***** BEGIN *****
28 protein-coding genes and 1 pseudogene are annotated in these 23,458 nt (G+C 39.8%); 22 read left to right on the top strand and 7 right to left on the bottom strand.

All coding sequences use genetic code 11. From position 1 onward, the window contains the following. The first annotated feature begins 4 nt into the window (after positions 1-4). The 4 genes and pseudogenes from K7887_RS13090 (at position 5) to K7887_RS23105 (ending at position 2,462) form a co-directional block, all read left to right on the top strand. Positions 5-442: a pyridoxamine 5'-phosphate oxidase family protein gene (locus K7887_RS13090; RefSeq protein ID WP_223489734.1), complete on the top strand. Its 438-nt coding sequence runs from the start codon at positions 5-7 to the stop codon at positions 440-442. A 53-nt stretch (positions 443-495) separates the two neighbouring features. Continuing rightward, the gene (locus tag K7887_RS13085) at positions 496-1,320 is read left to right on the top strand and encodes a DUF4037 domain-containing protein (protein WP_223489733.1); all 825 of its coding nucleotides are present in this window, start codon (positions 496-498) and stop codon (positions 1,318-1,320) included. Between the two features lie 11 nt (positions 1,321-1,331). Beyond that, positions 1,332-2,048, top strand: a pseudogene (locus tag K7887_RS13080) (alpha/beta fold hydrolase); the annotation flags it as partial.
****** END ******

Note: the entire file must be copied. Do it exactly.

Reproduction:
28 protein-coding genes and 1 pseudogene are annotated in these 23,458 nt (G+C 39.8%); 22 read left to right on the top strand and 7 right to left on the bottom strand.

All coding sequences use genetic code 11. From position 1 onward, the window contains the following. The first annotated feature begins 4 nt into the window (after positions 1-4). The 4 genes and pseudogenes from K7887_RS13090 (at position 5) to K7887_RS23105 (ending at position 2,462) form a co-directional block, all read left to right on the top strand. Positions 5-442: a pyridoxamine 5'-phosphate oxidase family protein gene (locus K7887_RS13090; RefSeq protein ID WP_223489734.1), complete on the top strand. Its 438-nt coding sequence runs from the start codon at positions 5-7 to the stop codon at positions 440-442. A 53-nt stretch (positions 443-495) separates the two neighbouring features. Continuing rightward, the gene (locus tag K7887_RS13085) at positions 496-1,320 is read left to right on the top strand and encodes a DUF4037 domain-containing protein (protein WP_223489733.1); all 825 of its coding nucleotides are present in this window, start codon (positions 496-498) and stop codon (positions 1,318-1,320) included. Between the two features lie 11 nt (positions 1,321-1,331). Beyond that, positions 1,332-2,048, top strand: a pseudogene (locus tag K7887_RS13080) (alpha/beta fold hydrolase); the annotation flags it as partial.